float down the river

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Yesterday was one of those really beautiful, crystal-clear Up North days and it wasn’t too hot, and wasn’t too cold. It was a big sky, pine-scented day colored green and gold and sparkles-on-the-water kind of day.

My folks are lucky enough to live close to Riverside Canoe Trips, a great trading-post kind of establishment on the Lower Platte river on the edge of the Sleeping Bear. They have a general store full of Up North trinkets – t-shirts, postcards, Petoskey stone jewelry, moccasins and beads – and the property swarms with adolescents working their summer jobs running vans full of canoes, tubes, kayaks and tourists. They are a group of the most amiable, cheerful kids you’ll ever meet, all tanned golden brown with toothpaste-model smiles. Our van kid was earnest and helpful and made sure Miss L was in her booster seat and chatted about his upcoming college career at Michigan State and I could just imagine Miss L as a big grown up girl working there someday over a summer and just loving it.

I had been dreaming of giving Miss L a treat on our vacation and spending a few hours on the river. Kayak and canoe trips were out, as their routes cross Loon Lake, which is deep and cold, and I felt unsafe for an almost-six year old. Tubes seemed like a perfect option – you put in below the weir, and float to the beach at Lake Michigan. The river is warm and not too deep, and cuts through pine woods and wetlands, sandy banks full of Sleeping Bear nature. Turtles and sleek brown fish in the shallows, places to portage and sit in the warm sand under tall pines with dragonflies darting. Easy peasy. I imagined us floating in the sunshine and laughing gaily and pretending we were hobbits or old-time explorers. Bouyed by my excitement, Miss L was thrilled and ebullient as we walked down the winding gravel road to the weir on the Lower Platte. I tied our tubes together and we dropped in and that was about the last happy moment she had for the two-hour trip down the river to Lake Michigan.

“Mommy, we’re not going very fast.”

“Mommy, those people are going faster than we are. They’re going to beat us. Oh, they’re in kayaks? We should get a kayak next time.”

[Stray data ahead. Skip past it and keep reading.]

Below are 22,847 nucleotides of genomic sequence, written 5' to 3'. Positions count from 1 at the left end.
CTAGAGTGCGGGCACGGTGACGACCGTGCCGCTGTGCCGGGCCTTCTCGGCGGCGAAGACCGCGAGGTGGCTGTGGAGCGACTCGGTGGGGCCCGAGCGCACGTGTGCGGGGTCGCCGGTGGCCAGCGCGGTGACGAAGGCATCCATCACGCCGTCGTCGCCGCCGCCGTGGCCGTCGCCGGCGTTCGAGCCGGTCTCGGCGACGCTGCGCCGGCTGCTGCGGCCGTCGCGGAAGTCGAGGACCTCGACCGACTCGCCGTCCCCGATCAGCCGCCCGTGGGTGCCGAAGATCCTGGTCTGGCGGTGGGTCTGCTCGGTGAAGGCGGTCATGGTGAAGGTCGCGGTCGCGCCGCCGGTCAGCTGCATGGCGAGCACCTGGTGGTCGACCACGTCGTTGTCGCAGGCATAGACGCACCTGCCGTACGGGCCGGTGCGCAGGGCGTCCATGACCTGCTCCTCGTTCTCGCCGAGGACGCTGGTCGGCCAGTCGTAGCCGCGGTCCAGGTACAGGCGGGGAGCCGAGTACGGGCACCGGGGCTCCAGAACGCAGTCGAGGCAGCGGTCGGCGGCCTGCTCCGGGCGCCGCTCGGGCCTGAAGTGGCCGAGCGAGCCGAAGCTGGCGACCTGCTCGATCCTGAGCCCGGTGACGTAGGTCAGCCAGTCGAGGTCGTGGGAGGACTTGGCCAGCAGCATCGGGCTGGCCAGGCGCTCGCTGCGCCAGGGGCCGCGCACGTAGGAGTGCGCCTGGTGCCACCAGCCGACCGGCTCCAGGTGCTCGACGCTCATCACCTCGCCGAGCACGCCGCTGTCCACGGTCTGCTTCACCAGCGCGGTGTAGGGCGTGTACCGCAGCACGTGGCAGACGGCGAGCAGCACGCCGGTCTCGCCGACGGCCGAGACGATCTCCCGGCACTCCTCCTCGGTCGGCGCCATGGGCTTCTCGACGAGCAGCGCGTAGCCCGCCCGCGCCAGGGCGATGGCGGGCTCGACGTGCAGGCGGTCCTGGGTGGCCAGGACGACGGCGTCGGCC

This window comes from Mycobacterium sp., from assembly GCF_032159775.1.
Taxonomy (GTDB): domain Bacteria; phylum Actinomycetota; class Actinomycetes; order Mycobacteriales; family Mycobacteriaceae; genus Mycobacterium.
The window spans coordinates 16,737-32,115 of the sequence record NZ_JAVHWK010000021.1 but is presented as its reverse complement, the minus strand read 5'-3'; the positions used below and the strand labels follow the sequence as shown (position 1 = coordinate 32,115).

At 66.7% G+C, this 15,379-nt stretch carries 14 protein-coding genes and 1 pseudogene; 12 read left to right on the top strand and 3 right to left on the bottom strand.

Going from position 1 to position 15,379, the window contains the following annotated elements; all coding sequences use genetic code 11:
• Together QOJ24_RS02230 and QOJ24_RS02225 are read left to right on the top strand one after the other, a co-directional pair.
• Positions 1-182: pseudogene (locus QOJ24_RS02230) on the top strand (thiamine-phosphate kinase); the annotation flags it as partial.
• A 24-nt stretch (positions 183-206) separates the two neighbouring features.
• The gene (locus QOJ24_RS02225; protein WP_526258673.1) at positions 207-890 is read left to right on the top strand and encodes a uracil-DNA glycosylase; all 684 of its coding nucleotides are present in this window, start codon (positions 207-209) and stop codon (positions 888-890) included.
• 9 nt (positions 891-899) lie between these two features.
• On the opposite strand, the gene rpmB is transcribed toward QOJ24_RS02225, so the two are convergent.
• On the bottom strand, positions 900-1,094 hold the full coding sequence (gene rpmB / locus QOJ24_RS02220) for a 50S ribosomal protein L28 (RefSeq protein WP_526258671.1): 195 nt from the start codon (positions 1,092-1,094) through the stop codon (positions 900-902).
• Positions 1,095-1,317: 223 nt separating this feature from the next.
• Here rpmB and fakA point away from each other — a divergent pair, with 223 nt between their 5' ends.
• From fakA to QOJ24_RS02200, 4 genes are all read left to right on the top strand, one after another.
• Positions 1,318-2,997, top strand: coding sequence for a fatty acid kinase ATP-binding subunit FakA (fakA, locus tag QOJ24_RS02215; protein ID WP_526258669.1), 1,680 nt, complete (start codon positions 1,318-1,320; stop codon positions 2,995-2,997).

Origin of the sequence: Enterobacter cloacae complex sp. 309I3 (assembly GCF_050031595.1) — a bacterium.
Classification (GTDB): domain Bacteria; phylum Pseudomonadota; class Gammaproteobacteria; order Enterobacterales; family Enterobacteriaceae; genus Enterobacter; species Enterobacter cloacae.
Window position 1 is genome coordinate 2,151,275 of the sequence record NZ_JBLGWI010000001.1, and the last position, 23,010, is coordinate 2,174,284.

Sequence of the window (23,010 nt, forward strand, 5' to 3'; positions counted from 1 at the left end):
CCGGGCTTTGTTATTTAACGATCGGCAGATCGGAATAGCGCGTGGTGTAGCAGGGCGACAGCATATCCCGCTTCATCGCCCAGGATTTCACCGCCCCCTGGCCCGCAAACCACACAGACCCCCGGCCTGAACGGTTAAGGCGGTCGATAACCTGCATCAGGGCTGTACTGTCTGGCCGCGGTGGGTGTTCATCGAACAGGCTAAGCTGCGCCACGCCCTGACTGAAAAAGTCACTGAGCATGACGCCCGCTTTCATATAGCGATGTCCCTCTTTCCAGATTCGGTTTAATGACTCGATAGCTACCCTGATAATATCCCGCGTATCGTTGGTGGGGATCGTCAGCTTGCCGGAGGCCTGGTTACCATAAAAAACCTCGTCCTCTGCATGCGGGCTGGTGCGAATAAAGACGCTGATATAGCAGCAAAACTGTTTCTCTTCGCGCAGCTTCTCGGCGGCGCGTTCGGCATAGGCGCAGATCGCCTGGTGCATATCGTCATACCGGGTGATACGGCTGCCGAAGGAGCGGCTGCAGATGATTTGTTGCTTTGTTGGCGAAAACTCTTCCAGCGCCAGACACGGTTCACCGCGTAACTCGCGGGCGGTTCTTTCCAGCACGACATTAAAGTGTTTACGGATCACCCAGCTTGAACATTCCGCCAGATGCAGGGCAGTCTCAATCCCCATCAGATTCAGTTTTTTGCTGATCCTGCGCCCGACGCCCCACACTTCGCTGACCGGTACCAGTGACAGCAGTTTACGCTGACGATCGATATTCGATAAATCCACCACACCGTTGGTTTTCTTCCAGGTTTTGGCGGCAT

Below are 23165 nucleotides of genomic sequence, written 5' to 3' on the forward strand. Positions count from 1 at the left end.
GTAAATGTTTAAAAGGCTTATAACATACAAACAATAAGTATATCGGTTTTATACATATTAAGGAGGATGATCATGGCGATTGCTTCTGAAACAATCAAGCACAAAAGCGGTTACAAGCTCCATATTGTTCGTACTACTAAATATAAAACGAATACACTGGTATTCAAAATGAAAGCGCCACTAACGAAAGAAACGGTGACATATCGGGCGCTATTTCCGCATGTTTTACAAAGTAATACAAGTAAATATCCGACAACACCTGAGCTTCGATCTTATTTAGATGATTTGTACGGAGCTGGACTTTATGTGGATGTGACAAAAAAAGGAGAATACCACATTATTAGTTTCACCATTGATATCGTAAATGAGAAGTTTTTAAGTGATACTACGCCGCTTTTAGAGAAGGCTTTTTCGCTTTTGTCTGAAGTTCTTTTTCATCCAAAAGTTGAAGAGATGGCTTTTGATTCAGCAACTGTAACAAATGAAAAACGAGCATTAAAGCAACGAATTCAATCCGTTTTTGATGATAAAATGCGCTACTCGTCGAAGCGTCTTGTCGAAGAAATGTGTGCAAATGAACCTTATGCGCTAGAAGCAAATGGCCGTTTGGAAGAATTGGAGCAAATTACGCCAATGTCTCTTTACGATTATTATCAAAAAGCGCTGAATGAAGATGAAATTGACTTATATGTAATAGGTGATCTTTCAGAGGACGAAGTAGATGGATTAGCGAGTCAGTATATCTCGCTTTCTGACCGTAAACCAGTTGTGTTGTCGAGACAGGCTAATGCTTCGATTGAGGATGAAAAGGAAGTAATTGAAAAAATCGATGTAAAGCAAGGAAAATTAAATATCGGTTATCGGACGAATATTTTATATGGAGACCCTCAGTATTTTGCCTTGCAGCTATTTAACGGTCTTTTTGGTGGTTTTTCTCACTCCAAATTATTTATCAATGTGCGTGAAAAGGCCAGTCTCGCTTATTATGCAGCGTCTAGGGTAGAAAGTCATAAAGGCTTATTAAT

“What is that crinkling noise? Snacks? It sounds like a bag…oh, just your phone in that plastic bag? There aren’t any snacks? Why didn’t we bring snacks?”

“I’m cold / hot” (insert proper temperature here every 5-7 minutes)

“MOMMY why are we stuck on this riverbank twirling in circles?? You’re going to have to get off and push.”

“I don’t mean to argue, and I know it sounds like I am arguing, but this life jacket is really ruining my experience.”

“Can I get off now?”

“I have to go to the bathroom… What do you MEAN I have to go in the RIVER?!?”

“Are we there yet?”

For a grownup, the thought of idly floating down an isolated river on a sunny morning with nothing particular to do is pure paradise, but for a five-year old, it was not entertaining. And tubing sounds easy, but it’s not in certain places. The wind is stiff along Lake Michigan. The Lower Platte is mostly very shallow, knee deep, with a warm brown current over clean sand and river stone, but in spots, it meanders without a swift current, and it is very easy to get pushed onto a bank or into a curve and just not be able to get out. Tubes are not maneuverable, they tend to helplessly spin, and I had a couple of bad moments. At one point, I saw no other alternative except to hop off the tube to push us out. I promptly sunk up to my thighs in muck, and in desperation pulled a thick birch branch out of the bank to lean on. As I was struggling for purchase, flailing in the muck, I bruised my foot on something, and as I hopped in the mud trying not to swear or cry, Miss L’s little face appeared over the edge of the tube. “We’re still not moving, Mommy. Did I say that we should get a kayak? I really thought we shouldn’t go tubing….HEY!! CAN I GET A STICK TOO?”

Those moments do not bring out best-in-class parenting.

That stick became my only friend on that river adventure. There were many moments when I cursed myself for not renting a paddle or for even thinking in any part of my stupid brain that this would be a fun thing to do. The stick was my paddle and a push-pole, and I clutched it and thanked the poor beaver from whose den I had yanked it. Thank you, beaver, I thought as I pushed desperately through another wind gust, thank you for sacrificing your weight-bearing structural element to save myself and my child on this river. (These moments also bring out extreme melodrama.) And for some reason, it only seemed to be us struggling. As I spun and pushed and heaved and prayed, flotillas of laughing drunk people passed on, seemingly without effort. Teenagers lolled on half-inflated tubes and called cheery greetings. They always seemed to be in the current and putting in no effort whatsoever.

There were some nice moments on the river, which I think is the most beautiful place in the world. I thought I had mostly convinced Miss L that it was an overall very nice experience, but by the last bend in the river, when the golden sand dunes of the Lake Michigan beach appeared, I was actually walking in the river pulling the tubes along while Miss L muttered discontentedly in her perch. My parents had been in the beach lot for an hour waiting for us, and they stood on the bank waving as I soggily flailed upriver. My mom cheered and swathed Miss L in a towel and walked her back to the car and I heard Miss L say,

“That was NOT A GOOD TIME. Did you know that all we did was FLOAT DOWN THE RIVER!?”

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